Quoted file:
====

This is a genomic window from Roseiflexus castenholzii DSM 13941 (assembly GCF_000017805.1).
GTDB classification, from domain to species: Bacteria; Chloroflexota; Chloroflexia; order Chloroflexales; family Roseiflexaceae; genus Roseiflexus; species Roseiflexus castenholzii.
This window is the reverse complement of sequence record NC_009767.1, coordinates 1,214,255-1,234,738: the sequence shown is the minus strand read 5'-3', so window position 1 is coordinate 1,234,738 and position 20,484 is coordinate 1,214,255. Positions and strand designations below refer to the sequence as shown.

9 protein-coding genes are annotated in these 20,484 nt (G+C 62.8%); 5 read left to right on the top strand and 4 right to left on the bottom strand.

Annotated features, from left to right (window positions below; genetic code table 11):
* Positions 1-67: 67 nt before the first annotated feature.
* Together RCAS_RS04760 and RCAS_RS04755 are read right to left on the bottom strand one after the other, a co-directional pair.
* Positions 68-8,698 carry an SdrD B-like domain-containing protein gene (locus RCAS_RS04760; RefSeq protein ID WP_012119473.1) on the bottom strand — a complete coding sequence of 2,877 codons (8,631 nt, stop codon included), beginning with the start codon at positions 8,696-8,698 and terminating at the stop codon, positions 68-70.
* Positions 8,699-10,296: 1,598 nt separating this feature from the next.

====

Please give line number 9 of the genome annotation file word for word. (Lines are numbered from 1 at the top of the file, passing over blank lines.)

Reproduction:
* Positions 8,699-10,296: 1,598 nt separating this feature from the next.